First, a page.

News Feature | September 9, 2014

Only 34% Of Hospitals Have Implemented Health Information Exchanges

By Megan Williams, contributing writer

Hospital Health Information Exchanges

The Office Of The National Coordinator recently released a report on the state of health information exchange (HIE) adoption and trends among providers. Overall, the report demonstrated a growth in exchange activity, but also demonstrated a need for growth in multiple areas, specifically among hospitals, of which only 34 percent have implemented HIE.

The Importance Of Stage 3 Meaningful Use

These information exchanges will be a vital part of attestation for Meaningful Use Stage 3 as the final stage (deadline set for 2016) focuses heavily on improved outcomes, and will include requirements around HIE.  These outcomes will focus specifically around data following the patient from encounter to encounter. This means that hospitals will not only be expected to capture data, but also that the exchange of the data will need to be increasingly structured. All of this is meant as a build-up to patient-centered, interoperable health information exchange across provider organizations. Outcome improvement will rely heavily on the effective application of data to affect community health, and information exchange will be crucial in the collection, processing, interpretation, and application of the data in question.


Hospitals will find multiple benefits from implementing HIE technology. According to HIMSS, hospitals stand to gain the ability to provide better and more efficient patient care, the ability to distribute hospital information to doctors, improved outreach into their communities, and better capabilities for coping with shifting reimbursement models.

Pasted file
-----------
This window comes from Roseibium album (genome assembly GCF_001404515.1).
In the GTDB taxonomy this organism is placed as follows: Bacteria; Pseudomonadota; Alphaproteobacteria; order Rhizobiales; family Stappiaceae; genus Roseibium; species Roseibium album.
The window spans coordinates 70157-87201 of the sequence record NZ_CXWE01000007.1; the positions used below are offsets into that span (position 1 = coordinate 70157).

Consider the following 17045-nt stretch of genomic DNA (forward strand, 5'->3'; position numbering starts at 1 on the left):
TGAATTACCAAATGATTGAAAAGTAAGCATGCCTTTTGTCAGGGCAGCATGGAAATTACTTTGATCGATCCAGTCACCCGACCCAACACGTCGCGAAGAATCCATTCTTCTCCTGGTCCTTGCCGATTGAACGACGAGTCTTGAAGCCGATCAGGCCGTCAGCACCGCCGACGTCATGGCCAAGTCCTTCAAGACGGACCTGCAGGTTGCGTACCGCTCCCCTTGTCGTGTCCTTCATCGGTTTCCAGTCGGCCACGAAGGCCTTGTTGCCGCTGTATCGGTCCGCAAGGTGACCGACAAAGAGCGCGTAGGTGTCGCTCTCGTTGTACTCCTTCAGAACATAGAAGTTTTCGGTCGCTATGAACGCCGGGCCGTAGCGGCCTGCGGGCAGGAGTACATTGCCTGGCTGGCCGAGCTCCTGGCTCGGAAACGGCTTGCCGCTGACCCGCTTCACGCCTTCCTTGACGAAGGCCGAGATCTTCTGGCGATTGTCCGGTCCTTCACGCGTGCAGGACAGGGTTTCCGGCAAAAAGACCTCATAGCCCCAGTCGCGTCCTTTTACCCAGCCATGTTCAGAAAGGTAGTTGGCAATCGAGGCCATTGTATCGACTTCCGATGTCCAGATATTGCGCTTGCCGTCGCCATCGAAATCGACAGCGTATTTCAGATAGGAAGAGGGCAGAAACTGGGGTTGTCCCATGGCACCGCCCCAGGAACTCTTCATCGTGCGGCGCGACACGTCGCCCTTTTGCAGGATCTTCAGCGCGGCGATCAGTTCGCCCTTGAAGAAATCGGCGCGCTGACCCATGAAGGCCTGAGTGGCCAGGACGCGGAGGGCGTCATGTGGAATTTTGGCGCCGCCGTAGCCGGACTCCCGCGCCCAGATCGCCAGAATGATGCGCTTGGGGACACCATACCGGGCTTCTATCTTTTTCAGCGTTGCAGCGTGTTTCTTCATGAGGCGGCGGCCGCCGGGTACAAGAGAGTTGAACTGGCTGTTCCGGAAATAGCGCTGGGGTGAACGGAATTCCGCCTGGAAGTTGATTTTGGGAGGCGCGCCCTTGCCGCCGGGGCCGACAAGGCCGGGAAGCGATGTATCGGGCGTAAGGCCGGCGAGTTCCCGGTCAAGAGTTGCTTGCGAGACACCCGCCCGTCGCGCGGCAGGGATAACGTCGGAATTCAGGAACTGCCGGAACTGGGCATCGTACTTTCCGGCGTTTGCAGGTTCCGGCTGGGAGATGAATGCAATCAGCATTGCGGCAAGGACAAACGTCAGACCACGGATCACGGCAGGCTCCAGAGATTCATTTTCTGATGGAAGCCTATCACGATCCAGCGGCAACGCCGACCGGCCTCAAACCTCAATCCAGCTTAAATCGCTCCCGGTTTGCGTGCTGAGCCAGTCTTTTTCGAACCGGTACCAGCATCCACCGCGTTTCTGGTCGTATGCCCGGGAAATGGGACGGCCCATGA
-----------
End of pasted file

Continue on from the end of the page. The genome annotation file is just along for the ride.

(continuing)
Key Points Of Hospital Use Of HIE

According to information recently released by,

  • Hospital exchange activity has grown significantly since 2008.
  • Exchange of data during transitions is limited for hospitals and physicians.
  • State HIE grantees report increased capabilities for query-based and directed exchange, as well as increased ability to support exchange through the provision of key services.

Hospital Exchange Statistics

The percent of non-federal, acute care hospitals that electronically exchanged lab results, radiology reports, clinical care summaries, or medication lists with outside providers rose significantly from 2008 to 2013.

  • Exchange with providers overall outside of the organization rose from 41 percent to 62 percent.
  • Exchange with ambulatory providers outside the organization rose from 36 percent to 57 percent.
  • Exchange with other hospitals outside the organization rose from 15 percent to 40 percent.

In relation to the capability to query and send secure messages, before Stage 2 attestation, 51 percent were able to query patient health information electronically and 41 percent were able to send and receive secure messages that contained protected health information (PHI) to and from external sources.

Recommended Resource

To gain more knowledge of the issues solutions providers are likely to face around Meaningful Use overall, we recommend our article, “Meaningful Use And Its Burden On VARs”.